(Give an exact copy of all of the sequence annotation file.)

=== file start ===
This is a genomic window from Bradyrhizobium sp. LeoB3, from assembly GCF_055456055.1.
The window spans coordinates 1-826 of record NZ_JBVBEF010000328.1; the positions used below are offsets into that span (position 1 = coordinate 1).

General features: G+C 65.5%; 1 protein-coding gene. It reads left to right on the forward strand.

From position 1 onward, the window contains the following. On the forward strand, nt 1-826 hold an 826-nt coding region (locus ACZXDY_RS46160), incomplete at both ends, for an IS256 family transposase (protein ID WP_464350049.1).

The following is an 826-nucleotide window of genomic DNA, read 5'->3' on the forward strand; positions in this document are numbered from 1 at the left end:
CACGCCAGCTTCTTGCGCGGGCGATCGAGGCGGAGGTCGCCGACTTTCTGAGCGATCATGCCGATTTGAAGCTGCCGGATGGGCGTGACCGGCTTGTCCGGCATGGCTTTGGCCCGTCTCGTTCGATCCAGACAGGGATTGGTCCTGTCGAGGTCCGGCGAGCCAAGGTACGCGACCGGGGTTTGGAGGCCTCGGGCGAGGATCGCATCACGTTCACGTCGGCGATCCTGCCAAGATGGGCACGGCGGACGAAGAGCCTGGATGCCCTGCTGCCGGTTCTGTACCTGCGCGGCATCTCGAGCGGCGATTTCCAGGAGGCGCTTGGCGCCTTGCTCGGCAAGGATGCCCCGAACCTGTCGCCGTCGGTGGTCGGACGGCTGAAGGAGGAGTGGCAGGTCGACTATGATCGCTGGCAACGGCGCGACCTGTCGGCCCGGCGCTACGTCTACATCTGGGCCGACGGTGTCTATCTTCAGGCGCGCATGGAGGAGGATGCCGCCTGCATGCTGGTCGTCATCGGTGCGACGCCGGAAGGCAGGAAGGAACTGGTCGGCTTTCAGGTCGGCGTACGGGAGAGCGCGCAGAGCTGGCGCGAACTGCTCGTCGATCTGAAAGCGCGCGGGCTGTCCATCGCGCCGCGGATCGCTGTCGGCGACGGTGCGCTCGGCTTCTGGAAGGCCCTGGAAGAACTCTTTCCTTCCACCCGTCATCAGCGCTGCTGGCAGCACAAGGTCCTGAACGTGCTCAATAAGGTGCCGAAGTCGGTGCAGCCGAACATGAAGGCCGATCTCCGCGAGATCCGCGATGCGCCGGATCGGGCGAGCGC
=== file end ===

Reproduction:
This is a genomic window from Bradyrhizobium sp. LeoB3, from assembly GCF_055456055.1.
The window spans coordinates 1-826 of record NZ_JBVBEF010000328.1; the positions used below are offsets into that span (position 1 = coordinate 1).

General features: G+C 65.5%; 1 protein-coding gene. It reads left to right on the forward strand.

From position 1 onward, the window contains the following. On the forward strand, nt 1-826 hold an 826-nt coding region (locus ACZXDY_RS46160), incomplete at both ends, for an IS256 family transposase (protein ID WP_464350049.1).

The following is an 826-nucleotide window of genomic DNA, read 5'->3' on the forward strand; positions in this document are numbered from 1 at the left end:
CACGCCAGCTTCTTGCGCGGGCGATCGAGGCGGAGGTCGCCGACTTTCTGAGCGATCATGCCGATTTGAAGCTGCCGGATGGGCGTGACCGGCTTGTCCGGCATGGCTTTGGCCCGTCTCGTTCGATCCAGACAGGGATTGGTCCTGTCGAGGTCCGGCGAGCCAAGGTACGCGACCGGGGTTTGGAGGCCTCGGGCGAGGATCGCATCACGTTCACGTCGGCGATCCTGCCAAGATGGGCACGGCGGACGAAGAGCCTGGATGCCCTGCTGCCGGTTCTGTACCTGCGCGGCATCTCGAGCGGCGATTTCCAGGAGGCGCTTGGCGCCTTGCTCGGCAAGGATGCCCCGAACCTGTCGCCGTCGGTGGTCGGACGGCTGAAGGAGGAGTGGCAGGTCGACTATGATCGCTGGCAACGGCGCGACCTGTCGGCCCGGCGCTACGTCTACATCTGGGCCGACGGTGTCTATCTTCAGGCGCGCATGGAGGAGGATGCCGCCTGCATGCTGGTCGTCATCGGTGCGACGCCGGAAGGCAGGAAGGAACTGGTCGGCTTTCAGGTCGGCGTACGGGAGAGCGCGCAGAGCTGGCGCGAACTGCTCGTCGATCTGAAAGCGCGCGGGCTGTCCATCGCGCCGCGGATCGCTGTCGGCGACGGTGCGCTCGGCTTCTGGAAGGCCCTGGAAGAACTCTTTCCTTCCACCCGTCATCAGCGCTGCTGGCAGCACAAGGTCCTGAACGTGCTCAATAAGGTGCCGAAGTCGGTGCAGCCGAACATGAAGGCCGATCTCCGCGAGATCCGCGATGCGCCGGATCGGGCGAGCGC